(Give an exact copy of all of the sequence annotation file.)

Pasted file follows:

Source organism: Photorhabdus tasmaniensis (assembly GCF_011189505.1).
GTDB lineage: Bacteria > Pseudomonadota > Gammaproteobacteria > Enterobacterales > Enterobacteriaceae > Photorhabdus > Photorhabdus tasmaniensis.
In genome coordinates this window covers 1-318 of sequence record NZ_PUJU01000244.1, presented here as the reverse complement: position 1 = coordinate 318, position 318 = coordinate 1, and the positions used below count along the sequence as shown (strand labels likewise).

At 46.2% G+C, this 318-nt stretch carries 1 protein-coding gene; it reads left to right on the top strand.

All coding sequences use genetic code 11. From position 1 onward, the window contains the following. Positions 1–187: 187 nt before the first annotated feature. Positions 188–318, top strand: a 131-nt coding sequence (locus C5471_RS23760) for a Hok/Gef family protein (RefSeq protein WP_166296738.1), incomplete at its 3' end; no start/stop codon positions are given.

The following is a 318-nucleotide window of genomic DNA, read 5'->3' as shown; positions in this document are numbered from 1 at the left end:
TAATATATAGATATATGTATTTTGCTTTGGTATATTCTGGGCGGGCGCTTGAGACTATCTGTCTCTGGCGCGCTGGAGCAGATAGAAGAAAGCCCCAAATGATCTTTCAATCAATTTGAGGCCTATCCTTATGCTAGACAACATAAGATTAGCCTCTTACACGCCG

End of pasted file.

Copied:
Source organism: Photorhabdus tasmaniensis (assembly GCF_011189505.1).
GTDB lineage: Bacteria > Pseudomonadota > Gammaproteobacteria > Enterobacterales > Enterobacteriaceae > Photorhabdus > Photorhabdus tasmaniensis.
In genome coordinates this window covers 1-318 of sequence record NZ_PUJU01000244.1, presented here as the reverse complement: position 1 = coordinate 318, position 318 = coordinate 1, and the positions used below count along the sequence as shown (strand labels likewise).

At 46.2% G+C, this 318-nt stretch carries 1 protein-coding gene; it reads left to right on the top strand.

All coding sequences use genetic code 11. From position 1 onward, the window contains the following. Positions 1–187: 187 nt before the first annotated feature. Positions 188–318, top strand: a 131-nt coding sequence (locus C5471_RS23760) for a Hok/Gef family protein (RefSeq protein WP_166296738.1), incomplete at its 3' end; no start/stop codon positions are given.

The following is a 318-nucleotide window of genomic DNA, read 5'->3' as shown; positions in this document are numbered from 1 at the left end:
TAATATATAGATATATGTATTTTGCTTTGGTATATTCTGGGCGGGCGCTTGAGACTATCTGTCTCTGGCGCGCTGGAGCAGATAGAAGAAAGCCCCAAATGATCTTTCAATCAATTTGAGGCCTATCCTTATGCTAGACAACATAAGATTAGCCTCTTACACGCCG